Izquierdo and colleagues (110) reported reductions in resting IGF-1 concentrations and a blunting of resting testosterone levels in a group of physically active men when failure training was consistently employed over the course of a 16-week resistance training protocol.

“Science and Development of Muscle Hypertrophy” by Brad Schoenfeld
from Science and Development of Muscle Hypertrophy
by Brad Schoenfeld
Human Kinetics, 2020

Poliquin’s German Volume Training (10 sets of 10) as well as German Body Composition training also fits this description, as do many other systems.

“The Ultimate Diet 2.0” by Lyle McDonald
from The Ultimate Diet 2.0
by Lyle McDonald
Lyle McDonald, 2003

They learned that over that 30-year period average training volume had increased by 20 percent while high-intensity training volume had dropped by 33 percent.

“Racing Weight: How to Get Lean for Peak Performance” by Fitzgerald Matt
from Racing Weight: How to Get Lean for Peak Performance
by Fitzgerald Matt
VeloPress, 2012

Exercises performed later in the training session are affected by fatigue resulting from performance of the exercises early in the training session (Sforzo & Touey, 1996; Simao et al., 2005).

“Optimizing Strength Training: Designing Nonlinear Periodization Workouts” by William J. Kraemer, Steven J. Fleck
from Optimizing Strength Training: Designing Nonlinear Periodization Workouts
by William J. Kraemer, Steven J. Fleck
Human Kinetics, 2007

The overall volume load of training is again reduced, while the intensity of training is increased substantially.

“Developing Endurance” by NSCA -National Strength & Conditioning Association, Ben Reuter
from Developing Endurance
by NSCA -National Strength & Conditioning Association, Ben Reuter
Human Kinetics, Incorporated, 2012

Alexia Lewis RD

Registered Dietitian Nutritionist and Certified Heath Coach who believes life is better with science, humor, and beautiful, delicious, healthy food.

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18 comments

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  • You seem to only pick out the most obscure AX videos for discussion. I say that, because his programs are very CONSERVATIVE. They really aren’t that difficult in the sense of training volume, or overloading… I’d say its challenging doing new movements he creates/combines, though. He obviously has many more videos that are positive, some innovative, even. Idk about ya, man. Just because one video he made suggests something…its not enough…all things considered.

  • I did something like this, 3 days a week. But it starts at 8×8 week one, then 10×10 week two then 12×12 on the third and finally 15×15 on the last week.After that you take a week off and start all over. Brutal doing 15×15 on squat day i can tell ya! This volume stuff is fantastic for hormone stimuli but should’nt be done for long term imo.

  • AX: Trains elite athletes, has great credentials, looks awesome.
    Fat (and ugly, but ok no gym can help with that) guy on youtube: flames for clicks by isolating one thing AX said out of context.
    Hmmmm…. who should I trust?

  • Fuck man… Poor Jeff. He going to do something bad because of all these. Hell, even jessie is probably like dafuk man? “Is this why I look the same after three years?”

  • Clear and detailed explained. I just want to know if we follow gvt how much can we increase mass in two months. Your new subscriber here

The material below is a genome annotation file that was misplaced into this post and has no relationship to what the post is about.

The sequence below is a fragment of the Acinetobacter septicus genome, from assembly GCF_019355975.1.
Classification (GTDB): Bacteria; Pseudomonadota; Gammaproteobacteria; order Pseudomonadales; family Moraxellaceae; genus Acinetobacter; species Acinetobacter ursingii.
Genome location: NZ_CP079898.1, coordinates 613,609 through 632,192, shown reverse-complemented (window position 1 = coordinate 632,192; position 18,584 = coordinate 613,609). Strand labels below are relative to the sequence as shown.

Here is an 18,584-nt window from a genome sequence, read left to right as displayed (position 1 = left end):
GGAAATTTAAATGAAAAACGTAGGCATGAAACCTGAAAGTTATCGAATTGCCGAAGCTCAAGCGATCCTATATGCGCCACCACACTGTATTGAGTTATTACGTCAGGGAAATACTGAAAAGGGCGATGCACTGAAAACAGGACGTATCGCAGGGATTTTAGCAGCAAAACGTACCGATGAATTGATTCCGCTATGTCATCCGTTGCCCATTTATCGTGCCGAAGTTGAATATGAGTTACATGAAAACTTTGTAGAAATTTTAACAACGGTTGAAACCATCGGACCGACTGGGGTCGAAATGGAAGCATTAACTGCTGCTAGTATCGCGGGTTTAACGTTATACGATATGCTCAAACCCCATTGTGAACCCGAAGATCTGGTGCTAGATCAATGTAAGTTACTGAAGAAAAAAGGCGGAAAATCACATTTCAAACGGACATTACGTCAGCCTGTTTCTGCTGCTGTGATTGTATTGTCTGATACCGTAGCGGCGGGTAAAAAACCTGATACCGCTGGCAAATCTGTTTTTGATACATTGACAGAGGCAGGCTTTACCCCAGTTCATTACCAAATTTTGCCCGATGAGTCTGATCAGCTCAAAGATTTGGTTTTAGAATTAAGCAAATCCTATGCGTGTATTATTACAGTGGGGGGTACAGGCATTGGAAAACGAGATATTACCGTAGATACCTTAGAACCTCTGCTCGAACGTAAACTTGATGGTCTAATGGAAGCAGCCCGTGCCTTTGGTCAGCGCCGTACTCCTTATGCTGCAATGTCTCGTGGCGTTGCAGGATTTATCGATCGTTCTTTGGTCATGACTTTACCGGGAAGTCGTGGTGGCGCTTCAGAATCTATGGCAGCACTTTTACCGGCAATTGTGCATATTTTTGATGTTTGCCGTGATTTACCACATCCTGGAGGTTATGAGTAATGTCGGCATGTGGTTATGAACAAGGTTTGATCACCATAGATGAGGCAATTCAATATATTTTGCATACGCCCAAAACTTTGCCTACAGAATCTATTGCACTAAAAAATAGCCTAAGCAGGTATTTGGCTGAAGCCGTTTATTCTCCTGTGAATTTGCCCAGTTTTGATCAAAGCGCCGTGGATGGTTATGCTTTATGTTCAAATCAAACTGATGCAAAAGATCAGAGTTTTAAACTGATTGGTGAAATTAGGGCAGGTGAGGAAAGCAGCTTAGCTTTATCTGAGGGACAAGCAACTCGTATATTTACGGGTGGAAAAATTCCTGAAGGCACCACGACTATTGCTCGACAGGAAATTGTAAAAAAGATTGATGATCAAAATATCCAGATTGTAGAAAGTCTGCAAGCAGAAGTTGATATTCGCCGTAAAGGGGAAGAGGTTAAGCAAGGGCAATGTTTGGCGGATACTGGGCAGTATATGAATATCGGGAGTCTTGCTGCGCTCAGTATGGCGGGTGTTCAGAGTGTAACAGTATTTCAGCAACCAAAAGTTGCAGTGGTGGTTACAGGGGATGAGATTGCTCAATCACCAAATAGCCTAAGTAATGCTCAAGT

• There’s nothing more detrimental to your progression in the gym than not listening to your body. If you didn’t get enough sleep to recover from yesterday’s training or are under so much stress from your personal life or work, or your nutrition has been way off and you’ve been eating excess processed foods and not enough proteins and enzymes/vitamins  and healthy fats, this will show and will effect your training. Rule of thumb: consistency is everything. If you follow a strength program, follow it to a T even if you aren’t seeing results right away, following a decent program all the way through will be benefit you more than following an amazing program every once in a while. Same goes with nutrition. Why? Because the body is not separate from your muscles and your muscles are not separate from your immune system. As much as we’d like to believe; we are not machines! (this is why you grow stronger with the more rest). If you are feeling like crap, lower the intensity and go for volume at light weight to get blood flow and oxygen/nutrient delivery to the muscles and body for recovery and to save your CNS. If you feel great, go for intensity or balance intensity and volume according to how you feel, what your day is like etc. This is also why you’ll see ADVANCED and elite lifters (10-20+ years of consistent training) rarely going over board with their training, rather they’ll do their mobility, hit a strength lift to create a stimulus and may or may not do accessory work (get in, get out, no bs) and leave because they have experimented and learned first hand what works for their body and balances with their overall lifestyle! Again, no magazine or website or whatever is going to tell you what works best for you, they may give you different ideas to try out (always keep an open mind be open to new ideas and philosophies), but in the end YOU must find what works for you! Being fearless and stepping into the unknown (yoga, bodybuilding, strength or powerlifting, martial arts, gymnastics, maybe a combination of all??) You’d be amazed at what the body CAN do when it is recovered and has the “money in the bank” because you listened to it! Volume vs. intensity is only part of the equation! Good luck!